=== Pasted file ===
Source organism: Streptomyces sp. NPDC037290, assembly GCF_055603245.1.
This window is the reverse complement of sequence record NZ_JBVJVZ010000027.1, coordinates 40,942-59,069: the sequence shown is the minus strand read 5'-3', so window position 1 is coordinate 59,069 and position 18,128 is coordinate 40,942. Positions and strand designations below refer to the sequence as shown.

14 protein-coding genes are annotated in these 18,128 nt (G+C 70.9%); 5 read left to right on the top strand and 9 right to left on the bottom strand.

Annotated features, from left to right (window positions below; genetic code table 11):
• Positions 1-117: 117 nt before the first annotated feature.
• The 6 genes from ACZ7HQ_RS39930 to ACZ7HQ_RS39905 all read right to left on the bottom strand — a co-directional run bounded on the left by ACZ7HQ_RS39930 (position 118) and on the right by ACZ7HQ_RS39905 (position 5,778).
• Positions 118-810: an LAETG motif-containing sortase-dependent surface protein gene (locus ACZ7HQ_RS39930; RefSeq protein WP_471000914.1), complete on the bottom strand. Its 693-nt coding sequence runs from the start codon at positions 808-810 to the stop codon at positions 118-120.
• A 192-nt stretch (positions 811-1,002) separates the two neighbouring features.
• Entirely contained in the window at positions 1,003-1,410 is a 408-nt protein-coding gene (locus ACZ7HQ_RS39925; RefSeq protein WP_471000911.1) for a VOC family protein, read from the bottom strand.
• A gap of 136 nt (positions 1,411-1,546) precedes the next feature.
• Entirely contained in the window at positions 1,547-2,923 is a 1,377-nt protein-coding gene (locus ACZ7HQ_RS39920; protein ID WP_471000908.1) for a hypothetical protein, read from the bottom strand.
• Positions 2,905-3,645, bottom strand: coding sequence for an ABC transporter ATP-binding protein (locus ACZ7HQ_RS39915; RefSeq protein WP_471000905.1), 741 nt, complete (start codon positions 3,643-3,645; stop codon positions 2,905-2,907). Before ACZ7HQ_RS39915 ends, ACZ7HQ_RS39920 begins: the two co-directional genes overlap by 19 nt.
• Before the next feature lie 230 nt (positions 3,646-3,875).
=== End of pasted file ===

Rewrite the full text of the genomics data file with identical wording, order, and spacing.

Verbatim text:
Source organism: Streptomyces sp. NPDC037290, assembly GCF_055603245.1.
This window is the reverse complement of sequence record NZ_JBVJVZ010000027.1, coordinates 40,942-59,069: the sequence shown is the minus strand read 5'-3', so window position 1 is coordinate 59,069 and position 18,128 is coordinate 40,942. Positions and strand designations below refer to the sequence as shown.

14 protein-coding genes are annotated in these 18,128 nt (G+C 70.9%); 5 read left to right on the top strand and 9 right to left on the bottom strand.

Annotated features, from left to right (window positions below; genetic code table 11):
• Positions 1-117: 117 nt before the first annotated feature.
• The 6 genes from ACZ7HQ_RS39930 to ACZ7HQ_RS39905 all read right to left on the bottom strand — a co-directional run bounded on the left by ACZ7HQ_RS39930 (position 118) and on the right by ACZ7HQ_RS39905 (position 5,778).
• Positions 118-810: an LAETG motif-containing sortase-dependent surface protein gene (locus ACZ7HQ_RS39930; RefSeq protein WP_471000914.1), complete on the bottom strand. Its 693-nt coding sequence runs from the start codon at positions 808-810 to the stop codon at positions 118-120.
• A 192-nt stretch (positions 811-1,002) separates the two neighbouring features.
• Entirely contained in the window at positions 1,003-1,410 is a 408-nt protein-coding gene (locus ACZ7HQ_RS39925; RefSeq protein WP_471000911.1) for a VOC family protein, read from the bottom strand.
• A gap of 136 nt (positions 1,411-1,546) precedes the next feature.
• Entirely contained in the window at positions 1,547-2,923 is a 1,377-nt protein-coding gene (locus ACZ7HQ_RS39920; protein ID WP_471000908.1) for a hypothetical protein, read from the bottom strand.
• Positions 2,905-3,645, bottom strand: coding sequence for an ABC transporter ATP-binding protein (locus ACZ7HQ_RS39915; RefSeq protein WP_471000905.1), 741 nt, complete (start codon positions 3,643-3,645; stop codon positions 2,905-2,907). Before ACZ7HQ_RS39915 ends, ACZ7HQ_RS39920 begins: the two co-directional genes overlap by 19 nt.
• Before the next feature lie 230 nt (positions 3,646-3,875).